Helsinki denies claims of support for Finnish-Russian children's rights commission

The secretariat of Finland's President Sauli Niinisto has denied news reports claiming that the head of state supports the idea of establishing a Finnish-Russian commission for children's rights.

"Such a commission would run counter to Finnish laws," according to the YLE website.

Finland has repeatedly rejected Russia's offers to form such a commission, the presidential secretariat said.

"The creation of this commission would make the situation of ethnic Russians living in Finland better than that of other immigrants," it said.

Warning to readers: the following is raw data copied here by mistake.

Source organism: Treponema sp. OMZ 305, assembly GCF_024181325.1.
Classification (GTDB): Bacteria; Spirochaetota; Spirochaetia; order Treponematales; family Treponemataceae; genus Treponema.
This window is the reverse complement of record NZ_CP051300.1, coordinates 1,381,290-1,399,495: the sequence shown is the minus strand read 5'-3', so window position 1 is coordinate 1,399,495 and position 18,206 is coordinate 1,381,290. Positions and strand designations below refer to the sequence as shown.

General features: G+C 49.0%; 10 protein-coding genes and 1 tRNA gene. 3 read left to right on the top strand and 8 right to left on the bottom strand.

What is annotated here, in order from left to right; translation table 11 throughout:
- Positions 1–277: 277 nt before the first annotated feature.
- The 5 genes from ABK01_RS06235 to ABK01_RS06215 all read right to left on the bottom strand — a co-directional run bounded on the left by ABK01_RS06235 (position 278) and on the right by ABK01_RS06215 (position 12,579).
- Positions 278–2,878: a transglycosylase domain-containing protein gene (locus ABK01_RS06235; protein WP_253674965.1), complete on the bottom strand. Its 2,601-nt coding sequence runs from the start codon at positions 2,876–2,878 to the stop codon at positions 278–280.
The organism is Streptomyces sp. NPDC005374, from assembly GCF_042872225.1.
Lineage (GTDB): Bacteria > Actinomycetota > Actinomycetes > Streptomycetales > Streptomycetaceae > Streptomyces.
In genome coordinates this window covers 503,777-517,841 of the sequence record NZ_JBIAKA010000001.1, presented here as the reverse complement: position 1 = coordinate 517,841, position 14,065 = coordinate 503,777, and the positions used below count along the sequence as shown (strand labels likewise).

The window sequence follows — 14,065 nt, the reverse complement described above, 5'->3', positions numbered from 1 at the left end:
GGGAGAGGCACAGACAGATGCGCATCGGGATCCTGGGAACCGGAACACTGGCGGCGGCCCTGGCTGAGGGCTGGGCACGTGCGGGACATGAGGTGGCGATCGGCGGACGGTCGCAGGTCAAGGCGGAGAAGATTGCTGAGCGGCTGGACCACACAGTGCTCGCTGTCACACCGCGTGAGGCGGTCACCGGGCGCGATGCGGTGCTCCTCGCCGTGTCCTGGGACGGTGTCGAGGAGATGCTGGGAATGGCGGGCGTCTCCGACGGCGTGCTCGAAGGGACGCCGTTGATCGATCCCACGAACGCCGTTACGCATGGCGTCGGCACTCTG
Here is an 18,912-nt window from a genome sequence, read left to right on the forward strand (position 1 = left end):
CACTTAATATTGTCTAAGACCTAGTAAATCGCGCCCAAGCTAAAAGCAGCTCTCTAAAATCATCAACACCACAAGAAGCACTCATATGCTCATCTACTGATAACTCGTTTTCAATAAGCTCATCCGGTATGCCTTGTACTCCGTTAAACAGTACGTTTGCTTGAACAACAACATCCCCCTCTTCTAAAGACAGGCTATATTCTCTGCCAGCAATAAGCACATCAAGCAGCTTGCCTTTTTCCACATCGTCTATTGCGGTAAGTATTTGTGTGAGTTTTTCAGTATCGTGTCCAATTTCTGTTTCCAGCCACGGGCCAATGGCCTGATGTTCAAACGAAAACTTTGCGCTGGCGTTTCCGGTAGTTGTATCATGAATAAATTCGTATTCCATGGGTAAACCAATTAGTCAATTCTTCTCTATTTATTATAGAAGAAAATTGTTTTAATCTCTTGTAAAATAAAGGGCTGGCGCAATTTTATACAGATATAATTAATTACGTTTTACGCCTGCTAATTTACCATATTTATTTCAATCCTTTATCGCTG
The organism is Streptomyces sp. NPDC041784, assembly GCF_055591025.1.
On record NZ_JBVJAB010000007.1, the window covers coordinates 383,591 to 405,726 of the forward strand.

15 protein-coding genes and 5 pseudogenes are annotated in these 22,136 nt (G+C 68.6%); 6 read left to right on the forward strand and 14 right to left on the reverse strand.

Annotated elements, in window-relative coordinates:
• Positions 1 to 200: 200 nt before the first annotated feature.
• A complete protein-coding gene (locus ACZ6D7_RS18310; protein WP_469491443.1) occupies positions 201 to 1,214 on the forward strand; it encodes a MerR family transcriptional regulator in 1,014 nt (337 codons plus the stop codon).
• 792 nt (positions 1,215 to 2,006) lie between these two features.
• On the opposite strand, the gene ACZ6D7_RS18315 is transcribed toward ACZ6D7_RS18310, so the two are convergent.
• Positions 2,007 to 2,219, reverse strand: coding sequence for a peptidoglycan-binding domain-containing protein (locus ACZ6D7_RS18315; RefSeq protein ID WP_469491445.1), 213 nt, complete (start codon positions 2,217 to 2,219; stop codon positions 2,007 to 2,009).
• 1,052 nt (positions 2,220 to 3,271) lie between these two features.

Finnish laws prohibit the country's authorities from giving information about children taken away from their families to other persons, including officials of other states, the secretariat said.

However, the Finnish and Russian foreign ministers agreed to promote closer cooperation between the two countries' social services.

The secretariat did not rule out that the general situation surrounding children's rights could be discussed at Finnish-Russian consultations.

Russia once again proposed forming a bilateral commission for children's rights after four children, including a five-day-old infant, were taken away from the family of Russian woman Anastasia Zavgorodnaya in the Finnish city of Vantaa, and two children were taken away from Albina Kasatkina's family.

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